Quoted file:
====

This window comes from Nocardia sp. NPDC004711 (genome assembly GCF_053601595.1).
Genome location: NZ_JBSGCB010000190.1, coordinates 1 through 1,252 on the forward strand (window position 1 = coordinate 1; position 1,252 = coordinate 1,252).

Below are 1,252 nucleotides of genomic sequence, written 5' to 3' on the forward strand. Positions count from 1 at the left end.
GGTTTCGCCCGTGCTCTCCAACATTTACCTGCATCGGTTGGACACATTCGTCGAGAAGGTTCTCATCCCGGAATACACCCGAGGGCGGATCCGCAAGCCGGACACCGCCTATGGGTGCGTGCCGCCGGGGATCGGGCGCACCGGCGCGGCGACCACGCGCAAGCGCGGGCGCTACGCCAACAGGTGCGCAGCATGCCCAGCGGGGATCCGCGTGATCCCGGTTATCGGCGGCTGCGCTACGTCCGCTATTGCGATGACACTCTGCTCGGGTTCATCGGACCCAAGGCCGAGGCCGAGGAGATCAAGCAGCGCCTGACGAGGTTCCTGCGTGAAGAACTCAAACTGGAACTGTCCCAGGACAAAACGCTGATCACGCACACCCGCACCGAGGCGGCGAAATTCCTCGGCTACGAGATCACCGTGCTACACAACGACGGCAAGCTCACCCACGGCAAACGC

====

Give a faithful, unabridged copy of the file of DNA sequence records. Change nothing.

This window comes from Nocardia sp. NPDC004711 (genome assembly GCF_053601595.1).
Genome location: NZ_JBSGCB010000190.1, coordinates 1 through 1,252 on the forward strand (window position 1 = coordinate 1; position 1,252 = coordinate 1,252).

Below are 1,252 nucleotides of genomic sequence, written 5' to 3' on the forward strand. Positions count from 1 at the left end.
GGTTTCGCCCGTGCTCTCCAACATTTACCTGCATCGGTTGGACACATTCGTCGAGAAGGTTCTCATCCCGGAATACACCCGAGGGCGGATCCGCAAGCCGGACACCGCCTATGGGTGCGTGCCGCCGGGGATCGGGCGCACCGGCGCGGCGACCACGCGCAAGCGCGGGCGCTACGCCAACAGGTGCGCAGCATGCCCAGCGGGGATCCGCGTGATCCCGGTTATCGGCGGCTGCGCTACGTCCGCTATTGCGATGACACTCTGCTCGGGTTCATCGGACCCAAGGCCGAGGCCGAGGAGATCAAGCAGCGCCTGACGAGGTTCCTGCGTGAAGAACTCAAACTGGAACTGTCCCAGGACAAAACGCTGATCACGCACACCCGCACCGAGGCGGCGAAATTCCTCGGCTACGAGATCACCGTGCTACACAACGACGGCAAGCTCACCCACGGCAAACGC